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Inevitable Cesarean Myomectomy Following Delivery Through Posterior Hysterotomy in a Case of Uterine Torsion DOI: 10.5455/medarh.2013.67.75-76 Med Arh. 2013 Feb; 67(1): 75-76 Received: October12th 2012 | Accepted: December 19th 2012 CONFLICT OF INTEREST: NONE DECLARED case report Inevitable Cesarean Myomectomy Following Delivery Through Posterior Hysterotomy in a Case of Uterine Torsion Radmila Sparic¹, Biljana Lazovic² Clinic for Gynaecology and Obstetrics, Clinical Center of Serbia, Belgra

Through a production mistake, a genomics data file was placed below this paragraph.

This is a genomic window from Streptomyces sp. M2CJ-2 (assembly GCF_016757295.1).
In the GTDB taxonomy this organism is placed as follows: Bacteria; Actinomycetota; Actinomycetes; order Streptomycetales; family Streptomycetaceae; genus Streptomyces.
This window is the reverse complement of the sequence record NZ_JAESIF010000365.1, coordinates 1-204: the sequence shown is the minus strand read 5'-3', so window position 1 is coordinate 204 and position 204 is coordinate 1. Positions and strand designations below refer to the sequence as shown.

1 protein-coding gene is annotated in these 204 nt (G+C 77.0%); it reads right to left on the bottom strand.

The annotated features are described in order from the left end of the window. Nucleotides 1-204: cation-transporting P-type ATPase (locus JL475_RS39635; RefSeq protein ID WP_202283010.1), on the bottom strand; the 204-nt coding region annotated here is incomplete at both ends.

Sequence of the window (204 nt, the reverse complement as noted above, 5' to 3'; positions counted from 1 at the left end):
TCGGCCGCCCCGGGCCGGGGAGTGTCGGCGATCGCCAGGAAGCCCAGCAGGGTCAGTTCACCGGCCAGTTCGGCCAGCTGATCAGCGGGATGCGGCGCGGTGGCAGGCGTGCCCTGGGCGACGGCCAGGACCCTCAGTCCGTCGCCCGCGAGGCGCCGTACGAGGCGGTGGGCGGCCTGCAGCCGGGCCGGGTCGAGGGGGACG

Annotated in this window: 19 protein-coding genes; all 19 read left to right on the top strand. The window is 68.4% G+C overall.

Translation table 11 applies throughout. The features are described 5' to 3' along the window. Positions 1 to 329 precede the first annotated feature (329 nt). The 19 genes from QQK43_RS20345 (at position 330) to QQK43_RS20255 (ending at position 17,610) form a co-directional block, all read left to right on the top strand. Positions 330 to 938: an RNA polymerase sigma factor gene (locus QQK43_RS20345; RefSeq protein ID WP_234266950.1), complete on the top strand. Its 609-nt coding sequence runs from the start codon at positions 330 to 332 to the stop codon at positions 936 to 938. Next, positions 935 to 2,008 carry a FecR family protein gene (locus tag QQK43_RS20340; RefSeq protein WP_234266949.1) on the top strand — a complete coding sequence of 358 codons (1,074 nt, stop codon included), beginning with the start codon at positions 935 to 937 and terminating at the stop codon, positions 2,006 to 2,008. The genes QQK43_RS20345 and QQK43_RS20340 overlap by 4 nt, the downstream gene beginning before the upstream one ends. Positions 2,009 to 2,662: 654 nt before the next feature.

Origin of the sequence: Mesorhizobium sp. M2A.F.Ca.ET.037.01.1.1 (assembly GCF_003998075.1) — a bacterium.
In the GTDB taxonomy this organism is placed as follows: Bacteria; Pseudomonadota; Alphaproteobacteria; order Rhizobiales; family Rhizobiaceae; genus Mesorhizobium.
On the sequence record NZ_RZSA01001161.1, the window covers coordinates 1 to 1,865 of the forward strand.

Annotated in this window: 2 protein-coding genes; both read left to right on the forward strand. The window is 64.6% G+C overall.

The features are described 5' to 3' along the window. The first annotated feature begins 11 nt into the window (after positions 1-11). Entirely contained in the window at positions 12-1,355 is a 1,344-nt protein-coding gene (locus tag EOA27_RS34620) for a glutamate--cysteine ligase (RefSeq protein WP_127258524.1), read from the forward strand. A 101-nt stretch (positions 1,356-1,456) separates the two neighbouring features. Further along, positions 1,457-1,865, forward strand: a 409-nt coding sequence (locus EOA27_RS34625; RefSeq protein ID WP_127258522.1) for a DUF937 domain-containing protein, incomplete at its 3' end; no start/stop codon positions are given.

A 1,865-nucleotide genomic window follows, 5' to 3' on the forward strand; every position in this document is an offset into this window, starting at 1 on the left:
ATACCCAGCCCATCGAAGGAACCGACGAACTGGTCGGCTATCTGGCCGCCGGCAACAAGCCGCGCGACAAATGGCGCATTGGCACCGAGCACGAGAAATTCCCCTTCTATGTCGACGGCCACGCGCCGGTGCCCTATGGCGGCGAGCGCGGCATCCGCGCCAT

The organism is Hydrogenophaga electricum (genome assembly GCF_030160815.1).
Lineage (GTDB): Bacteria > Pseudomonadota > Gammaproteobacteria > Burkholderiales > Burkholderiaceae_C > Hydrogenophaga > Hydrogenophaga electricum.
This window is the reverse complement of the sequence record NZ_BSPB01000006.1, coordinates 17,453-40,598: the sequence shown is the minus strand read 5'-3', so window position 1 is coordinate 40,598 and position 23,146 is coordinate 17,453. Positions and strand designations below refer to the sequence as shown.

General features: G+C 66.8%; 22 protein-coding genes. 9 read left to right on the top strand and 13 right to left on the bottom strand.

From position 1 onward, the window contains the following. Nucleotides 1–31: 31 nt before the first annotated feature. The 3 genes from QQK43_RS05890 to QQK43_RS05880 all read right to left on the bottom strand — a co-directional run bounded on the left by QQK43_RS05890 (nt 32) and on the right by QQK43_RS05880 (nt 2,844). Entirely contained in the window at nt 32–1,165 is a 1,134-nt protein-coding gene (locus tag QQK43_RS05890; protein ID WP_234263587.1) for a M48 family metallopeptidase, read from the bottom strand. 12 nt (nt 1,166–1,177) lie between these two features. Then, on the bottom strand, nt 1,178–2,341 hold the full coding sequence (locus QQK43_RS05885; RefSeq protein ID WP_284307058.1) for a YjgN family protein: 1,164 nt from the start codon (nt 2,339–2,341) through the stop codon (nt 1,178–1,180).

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  75 Med Arh. 2013 Feb; 67(1): 75-76 ã CASE REPORT Inevitable Cesarean Myomectomy Following Delivery Through Posterior Hysterotomy in a Case of Uterine Torsion DOI: 10.5455/medarh.2013.67.75-76Med Arh. 2013 Feb; 67(1): 75-76 Received: October12th 2012 | Accepted: December 19th 2012 CONFLICT OF INTEREST: NONE DECLARED CASE REPORT  Inevitable Cesarean Myomectomy Following Delivery Through Posterior Hysterotomy in a Case of Uterine Torsion Radmila Sparic¹,   Biljana Lazovic²Clinic for Gynaecology and Obstetrics, Clinical Center of Serbia, Belgrade, Serbia 1 Clinical Hospital Center Zemun–Belgrade, Internal Medicine Clinic, Belgrade, Serbia 2 B ackground:  orsion of the pregnant uterus at term is a very infrequent obstetric event. It is usually associated with the presence of myoma or congenital deformities. Maternal prognosis is good after surgical treatment; however, prenatal mortality is high. Case report:  We report a case of posterior low transverse hysterectomy in a case of uterine torsion at 38 weeks’ gestation, due to a large myoma. At presentation, her cervix was unfavorable and cardiotocography showed spontaneous deceleration demanding delivery by cesarean section. Following delivery, it was realized that the incision had been made on the posterior wall of the uterus and that the uterus was axially rotated by 180 degrees. Te mother recovered uneventfully and both mother and the baby were discharged on the fifth postoperative day. Conclusion:  Obstetricians must have uterine torsion in mind when performing a cesarean section in patients with myomas. Key words: uterine torsion, pregnancy, cesarean section, myoma. Corresponding author: Biljana Lazovic, MD. Clinical Hospital Center Zemun-Belgrade, Internal Medicine Clinic 11080 Belgrade, Serbia. Tel: 062212040. E-mail: lazovic.biljana@gmail.com 1. INTRODUCTION Uterine torsion is a rotation of more than 45 degrees of the uterus around its longitudinal axis that occurs at the  junction between the cervix and the corpus of the uterus. Te extent of the torsion is usually 180 degrees, although it has been described torsion from 60 to 720 degrees (1). It is infrequent in hu-mans, and majority of the available pa-pers are case reports diagnosed as inci-dental findings during surgical explora-tion (2, 3). Uterine torsion was first de-scribed by an Italian veterinary surgeon in 1662 (3). Most reported reviews are from the veterinary literature, particu-larly in the cattle (4). Te most extensive review was published by Jensen, includ-ing 212 reported cases (1). Te cause of the uterine torsion during pregnancy is unclear. Te earliest reported age for uterine torsion during pregnancy is in the sixth gestational week and the latest in forty third weeks (1). It is associated with the presence of uterine myomas or congenital deformities, abnormal fe-tal presentations, placenta praevia, pel- vic tumors or abnormalities, although there are cases in which none of the predisposing factors were present (2, 3). Clinical diagnosis is difficult, since it is rarely considered and symptoms are ei-ther absent or nonspecific (abdominal pain, vaginal bleeding, shock, cervical dystocia, painful uterine contractions, dynamic hypertonia, repeated episodes of pathological CG patterns, urinary and intestinal symptoms) (1, 6).Te diagnosis is often missed, usu-ally made at laparotomy (2, 3). Mater-nal prognosis is good after surgical treatment; however, prenatal mortal-ity is high (6). 2. CASE REPORT A 28-year-old nullipara with a di-agnosed uterine myoma was referred to our hospital at 38 weeks’ gesta-tion. Her prenatal course was uncom-plicated. On vaginal examination the cervix was closed and 2 centimeters long. Cardiotocography showed decel-erations demanding delivery by cesar-ean section. During surgery, the utero- vesical fold of peritoneum could not be found over the lower segment. As it was not possible to perform torsion of the gravid uterus, a low transverse in-cision was made and a 3150 gram baby was delivered easily with a 1-minute Apgar score 7.Following delivery, it was realized that the incision had been made on the posterior wall of the uterus and that the uterus was axially rotated by 180 degrees. Detorsioning was carried out by exteriorizing the myoma and the uterus out of the abdominal cavity. Te uterus was closed in two layers with a continuous stitch. A 15 cm intramural myoma on the right fundal region was found. A standard technique for myo-  76 Med Arh. 2013 Feb; 67(1): 75-76 ã CASE REPORT Inevitable Cesarean Myomectomy Following Delivery Through Posterior Hysterotomy in a Case of Uterine Torsion mectomy was used with no compli-cations. Following myomectomy, the uterus was put back into abdomen in its anatomical position. Te mother re-covered uneventfully and both mother and the baby were discharged on the fifth postoperative day. At a follow up examination six weeks later, her pelvic examination was normal. 3. DISCUSSION Except pathological cardiotocogra-phy, our case was clinically asymptom-atic for uterine torsion. Tis is consis-tent with the Jensen’s report that in 11% of the patients no symptoms are pres-ent (1). Te clinical presentation of uter-ine torsion is variable and physical ex-amination and ultrasonographic scan-ning may be insufficient for diagno-sis (1). Vaginal examination, as in our case, only reveals the cervical canal to be twisted and closed. Ultrasound has some diagnostic role in cases of regu-lar pregnancy follow up, when chang-ing in placental localization on ultra-sound could be a sign of uterine tor-sion (7). Magnetic resonance imaging is currently the method of choice for establishing diagnosis by demonstra-tion of an X shaped configuration of the torsion site (8, 9). Tus, this kind of pregnancy complication could be often misdiagnosed in cases insufficient pre-natal care or inaccessibility of modern diagnostic tools, such as magnetic res-onance imaging. Rare affection of diffi-cult clinical diagnosis, the uterine tor-sion presents both diagnostic and ther-apeutic dilemma. Once the diagnosis is established, immediate surgical inter- vention is advisable. Delayed surgical intervention could result in increased maternal morbidity and poor fetal out-come, even fetal demise.Te cause of uterine torsion is usu-ally due to an anatomical aberration with myomas being the most common (1, 6, 7). Myomas are observed more frequently in pregnancy because more women are delaying childbearing. Also, there is a high incidence of cesarean section in women with myomas with a large proportion being directly related to the myoma (8). Unlike the torsion described during labor, that occurring during pregnancy might be difficult to recognize. Uterine torsion signs, when present are not specific. Our case was clinically asymptomatic for uterine tor-sion. Tis is consistent with the Jen-sen’s report that in 11% of the patients no symptoms are present (1). Delivery is either by posterior hysterectomy fol-lowed by repositioning of the uterus or by repositioning of the uterus first be-fore lower segment cesarean section. Once the diagnosis is established, im-mediate surgical intervention is ad- visable. Delayed surgical intervention could result in increased maternal mor-bidity and poor fetal outcome, even in-trauterine fetal demise (9). Important current concept of management in-cludes cesarean section for parturient with this infrequent pregnancy compli-cation. Te same treatment is advisable in all the other cases with viable fetus. Te alternative hysterectomy incision could be performed transversal through posterior uterine wall, above the level of uterosacral ligaments, in cases of failed uterine detorsion efforts such in our case. Following closure of the uterine incision the contracted uterus should be rotated back to the correct anatom-ical position. In all the cases of uterine torsion it is advisable to conduct ad- junct surgery to eliminate the possible etiologic factors. Tere are some au-thors who suggest bilateral plication of the round ligaments as a prophylactic procedure to provide uterine stability, thus preventing the recurrence of the torsion (10). Te effectiveness of this method requires further investigation, considering that exact etiopathogenesis of uterine torsion in pregnancy remains open to speculation. Despite the fact that the predisposing factors are rela-tively common, such as myomas, tor-sion of the uterus is rare. ogether with the fact that in 16% of cases no abnor-malities could be found, this data sug-gests that some additional, yet incom-pletely recognized factors need be pres-ent for uterine torsion to occur (11, 12).In cases with uterine torsion prior to fetal viability, the treatment should be individualized. Uterine detorsion is the principal treatment, followed by re-moval of contributing factors, if possi-ble. Tere are not sufficient data in the literature to define the safety of leav-ing the pregnancy to continue. Once again, if the effectiveness of shortening of round ligaments gets proven, con-tinuing of the pregnancy in such cases might be advisable in the future (13). 4. CONCLUSION Te cause of uterine torsion is usu-ally due to an anatomical aberration with myomas being the most common. Myomas are observed more frequently in pregnancy because more women are delaying childbearing. Also, there is a high incidence of cesarean section in women with myomas with a large pro-portion being directly related to the my-oma. Although uterine torsion is rare, obstetricians must have this complica-tion in mind when performing a cesar-ean section in patients with myomas. In conclusion, during cesarean delivery in such patients obstetricians should rou-tinely palpate for uterine rotation be-fore incision is made into the lower seg-ment. Anatomical landmarks should be identified prior to uterine incision thus checking for torsion of the uterus in pa-tients with myomas. An inappropriate uterine incision to deliver the fetus may cause vascular and ureteric injury, caus-ing serious complications. REFERENCES 1. Jensen JG. Uterine torsion in pregnancy. Acta Obstet Gy-necol Scand. 1992; 71(4): 260-265.2. Bukar M, Moruppa JY, Ehalaiye B, Ndonya DN.Uterine torsion in pregnancy. J Obstet Gynaecol. 2012; 32(8): 805-806.3. Kim SK, Chung JE, Bai SW, Kim JY, Kwon HK, Park KH. et al. orsion of the pregnant uterus. Yonsei Med J. 2001; 42(2): 267-269.4. Oláh KS. Uterine torsion and ischaemia of one horn of a bicornuate uterus: a rare cause of failed second trimes-ter termination of pregnancy. BJOG. 2002; 109: 585-586..5. Frazer GS. Perkins NR. Constable PD. Bovine uterine torsion: 164 hospital referral cases. heriogenology. 1996; 46: 739-758.6. Sparic R, Pervulov M, Stefanovic A, adic J, Gojnic M, Milicevic S, et al. Uterine torsion in term pregnancy. Srp arh Celok Lek. 2007; 135(9-10): 572-575.7. Cicchiello LA, Hamper UM, Scoutt LM. Ultrasound eval-uation of gynecologic causes of pelvic pain. Obstet Gy-necol Clin North Am. 2011; 38(1): 85-114.8. Nicholson WK, Coulson CC, McCoy MC. Semelka RC. Pelvic magnetic resonance imaging in the evaluation of uterine torsion. Obstet Gynecol. 1995; 85: 888-890.9. Masselli G, Brunelli R, Casciani E, Polettini E, Bertini L, Laghi F, Anceschi M, Gualdi G Acute abdominal and pel- vic pain in pregnancy: MR imaging as a valuable adjunct to ultrasound? Abdom Imaging. 2011; 36(5): 596-603.10. Duplantier N. Begneaud W. Wood R. Dabezies C. orsion of a gravid uterus associated with maternal trauma: a case report. J Reprod Med. 2002; 47: 683-685.11. Pelosi MA III. Pelosi MA. Managing extreme uterine torsion at term. A case report. J Reprod Med. 1998; 43: 153-157.12. Foissac R, Sautot-Vial N, Birtwisle L, Bernard JL, Fon-taine A, Boujenah S, Benchimol D, Bereder JM. orsion of a huge pedunculated uterine leiomyoma. Am J Surg. 2011; 201(6): e43-5.13. Albayrak M, Benian A, Ozdemir I, Demiraran Y, Gu-ralp O. Deliberate posterior low transverse incision at cesarean section of a gravid uterus in 180 degree of tor-sion: a case report. J Reprod Med. 2011; 56(3-4): 181-183..  Copyright of Medicinski Arhiv is the property of Avicena D.O.O. Sarajevo and its content may not be copied oremailed to multiple sites or posted to a listserv without the copyright holder's express written permission.However, users may print, download, or email articles for individual use.